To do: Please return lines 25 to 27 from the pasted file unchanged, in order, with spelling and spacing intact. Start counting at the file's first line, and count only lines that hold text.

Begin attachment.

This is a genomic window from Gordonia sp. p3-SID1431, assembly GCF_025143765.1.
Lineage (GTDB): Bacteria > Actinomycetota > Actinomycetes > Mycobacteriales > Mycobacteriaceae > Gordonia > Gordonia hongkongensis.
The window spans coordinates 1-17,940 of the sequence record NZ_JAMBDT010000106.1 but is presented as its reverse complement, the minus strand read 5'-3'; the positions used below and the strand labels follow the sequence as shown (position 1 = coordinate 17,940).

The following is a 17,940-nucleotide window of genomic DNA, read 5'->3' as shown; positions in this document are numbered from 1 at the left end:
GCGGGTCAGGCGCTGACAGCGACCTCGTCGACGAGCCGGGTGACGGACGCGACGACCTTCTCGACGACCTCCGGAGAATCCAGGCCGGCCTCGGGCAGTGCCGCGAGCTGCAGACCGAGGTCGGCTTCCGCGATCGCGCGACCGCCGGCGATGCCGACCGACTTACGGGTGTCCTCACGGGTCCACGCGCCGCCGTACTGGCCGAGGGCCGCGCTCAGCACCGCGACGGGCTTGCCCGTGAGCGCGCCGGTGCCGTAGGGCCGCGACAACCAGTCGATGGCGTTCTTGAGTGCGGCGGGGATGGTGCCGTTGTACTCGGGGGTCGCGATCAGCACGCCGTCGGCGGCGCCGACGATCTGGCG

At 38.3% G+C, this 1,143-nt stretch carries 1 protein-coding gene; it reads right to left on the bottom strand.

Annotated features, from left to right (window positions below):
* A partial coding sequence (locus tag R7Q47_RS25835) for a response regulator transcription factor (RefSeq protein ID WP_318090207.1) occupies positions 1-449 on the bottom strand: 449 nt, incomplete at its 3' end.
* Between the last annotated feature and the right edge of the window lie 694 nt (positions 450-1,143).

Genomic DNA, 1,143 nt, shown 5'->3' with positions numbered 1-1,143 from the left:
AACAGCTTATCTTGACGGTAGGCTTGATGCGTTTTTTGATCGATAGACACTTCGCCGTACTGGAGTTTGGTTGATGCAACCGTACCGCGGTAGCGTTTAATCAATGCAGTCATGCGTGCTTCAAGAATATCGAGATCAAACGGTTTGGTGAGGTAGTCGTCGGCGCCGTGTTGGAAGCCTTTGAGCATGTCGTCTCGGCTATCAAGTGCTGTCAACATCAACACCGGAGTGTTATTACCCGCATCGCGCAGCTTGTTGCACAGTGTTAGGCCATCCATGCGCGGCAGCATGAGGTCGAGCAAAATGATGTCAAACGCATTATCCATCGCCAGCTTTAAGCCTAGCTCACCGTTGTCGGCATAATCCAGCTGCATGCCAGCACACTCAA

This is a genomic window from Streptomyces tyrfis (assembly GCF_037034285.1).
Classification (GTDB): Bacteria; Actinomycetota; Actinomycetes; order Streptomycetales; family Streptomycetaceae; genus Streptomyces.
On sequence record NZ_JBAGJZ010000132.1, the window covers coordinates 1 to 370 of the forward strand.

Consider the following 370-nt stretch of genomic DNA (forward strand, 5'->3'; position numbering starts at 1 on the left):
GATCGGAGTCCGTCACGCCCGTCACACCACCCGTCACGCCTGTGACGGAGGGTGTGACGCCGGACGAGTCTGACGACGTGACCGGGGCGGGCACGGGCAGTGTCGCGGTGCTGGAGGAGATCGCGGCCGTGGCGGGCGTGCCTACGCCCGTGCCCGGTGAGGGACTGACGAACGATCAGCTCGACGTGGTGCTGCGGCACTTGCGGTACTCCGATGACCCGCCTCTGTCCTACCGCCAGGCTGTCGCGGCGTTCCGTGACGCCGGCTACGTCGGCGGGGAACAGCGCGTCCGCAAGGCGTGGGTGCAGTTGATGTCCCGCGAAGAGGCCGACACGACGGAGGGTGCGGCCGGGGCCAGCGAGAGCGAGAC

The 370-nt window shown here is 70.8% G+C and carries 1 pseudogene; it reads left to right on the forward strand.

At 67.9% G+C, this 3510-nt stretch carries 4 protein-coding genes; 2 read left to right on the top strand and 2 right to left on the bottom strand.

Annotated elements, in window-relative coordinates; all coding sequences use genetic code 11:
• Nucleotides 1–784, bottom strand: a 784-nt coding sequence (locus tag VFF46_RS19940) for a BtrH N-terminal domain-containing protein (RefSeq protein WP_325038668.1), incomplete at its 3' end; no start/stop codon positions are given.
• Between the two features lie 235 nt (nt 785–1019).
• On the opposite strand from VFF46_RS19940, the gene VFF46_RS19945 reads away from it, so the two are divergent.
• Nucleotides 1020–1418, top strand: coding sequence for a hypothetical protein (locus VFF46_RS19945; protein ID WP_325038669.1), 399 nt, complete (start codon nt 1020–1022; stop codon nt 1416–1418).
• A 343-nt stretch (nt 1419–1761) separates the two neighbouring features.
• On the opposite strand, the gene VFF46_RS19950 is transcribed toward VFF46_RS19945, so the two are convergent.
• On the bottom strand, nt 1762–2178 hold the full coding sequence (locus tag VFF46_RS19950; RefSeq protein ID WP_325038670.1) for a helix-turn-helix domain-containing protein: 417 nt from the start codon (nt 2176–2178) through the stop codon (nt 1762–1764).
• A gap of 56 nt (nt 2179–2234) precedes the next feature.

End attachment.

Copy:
• On the opposite strand, the gene VFF46_RS19950 is transcribed toward VFF46_RS19945, so the two are convergent.
• On the bottom strand, nt 1762–2178 hold the full coding sequence (locus tag VFF46_RS19950; RefSeq protein ID WP_325038670.1) for a helix-turn-helix domain-containing protein: 417 nt from the start codon (nt 2176–2178) through the stop codon (nt 1762–1764).
• A gap of 56 nt (nt 2179–2234) precedes the next feature.